By containing Compound (I) or a salt thereof or Compound (I) or a salt thereof and sodium chloride, Compound (I) or a salt thereof can desirably form secondary particles; however, syringability is not excellent. Compound (ii) described above improves the syringability; therefore, (i) sodium chloride and component (ii) are preferably used in combination as a particle binder.

As described above, the injectable preparation of the present invention is such that the secondary particles of Compound (I) or a salt thereof precipitate when stood for a long period of time but the precipitate does not solidify; upon a simple operation such as gentle stirring or slightly shaking with the hand, the secondary particles are easily suspended and revert to a suspension. Therefore, a prefilled syringe into which the injectable preparation of the present invention is filled beforehand is useful, in particular, in clinical practice. In other words, a syringe that is prefilled with the injectable preparation has excellent storage stability and is simple and convenient since even when precipitation occurs due to the prefilled syringe having stood for some time, it easily returns to a suspension by shaking with hand, etc. The scope of the present invention encompasses such a prefilled syringe and a kit comprising the prefilled syringe.

Effect of the Invention

The present invention provides a long-acting medication administration form of Compound (I) or a salt thereof, which is usable as a sustained release injectable preparation that releases a therapeutically effective amount of Compound (I) or a salt thereof over a period of at least one week. The injectable preparation of the present invention exhibits superior sustained release properties after administration compared to an injectable preparation that contains Compound (I) or a salt thereof in the form of primary particles. (More specifically, excessive increase in blood concentration is not observed and the sustainability of the medicinal efficacy is equal or better). Furthermore, even when the secondary particles of Compound (I) or a salt thereof have precipitated after being allowed to stand for a long period of time, the precipitate does not solidify, and it easily returns to a suspension as the secondary particles are easily suspended by a simple operation such as gentle stirring or shaking with hand. Therefore, the injectable preparation of the present invention can be easily restored to a suspension from the precipitate that is formed after long-term storage (i.e., for five days or more), and the restored suspension as is can be preferably injected into a patient.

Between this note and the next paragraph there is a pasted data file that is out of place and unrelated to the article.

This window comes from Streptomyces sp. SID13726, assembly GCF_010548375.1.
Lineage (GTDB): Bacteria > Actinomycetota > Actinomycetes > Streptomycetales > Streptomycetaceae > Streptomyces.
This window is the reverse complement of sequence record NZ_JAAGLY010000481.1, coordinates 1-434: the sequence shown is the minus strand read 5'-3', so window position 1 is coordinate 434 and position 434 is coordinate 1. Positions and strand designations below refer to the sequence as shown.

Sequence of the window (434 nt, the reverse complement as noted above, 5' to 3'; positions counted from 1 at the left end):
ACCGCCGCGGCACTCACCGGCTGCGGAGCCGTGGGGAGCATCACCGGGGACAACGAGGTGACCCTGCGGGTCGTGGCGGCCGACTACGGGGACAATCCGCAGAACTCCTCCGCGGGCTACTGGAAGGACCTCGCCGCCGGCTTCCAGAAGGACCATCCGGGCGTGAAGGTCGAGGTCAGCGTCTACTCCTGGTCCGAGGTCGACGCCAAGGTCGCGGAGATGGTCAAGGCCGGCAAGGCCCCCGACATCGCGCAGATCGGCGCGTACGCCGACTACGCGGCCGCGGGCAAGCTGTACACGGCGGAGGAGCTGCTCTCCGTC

BRIEF DESCRIPTION OF THE DRAWINGS

FIG. 1 shows the 1H-NMR spectrum of the benzothiophene compound represented by Formula (I) synthesized in Production Example 1.

FIG. 2 shows the X-ray powder diffraction pattern of the dihydrate of the benzothiophene compound represented by Formula (I) synthesized in Production Example 1.

FIG. 3 shows the infrared absorption spectrum of the dihydrate of the benzothiophene compound represented by Formula (I) synthesized in Production Example 1.

FIG. 4 shows the Raman spectrum of the dihydrate of the benzothiophene compound represented by Formula (I) synthesized in Production Example 1.

FIG. 5 shows the 1H-NMR spectrum of the benzothiophene compound represented by Formula (I) synthesized in Production Example 2.

FIG. 6 shows the X-ray powder diffraction pattern of the dihydrate of the benzothiophene compound represented by Formula (I) synthesized in Production Example 2.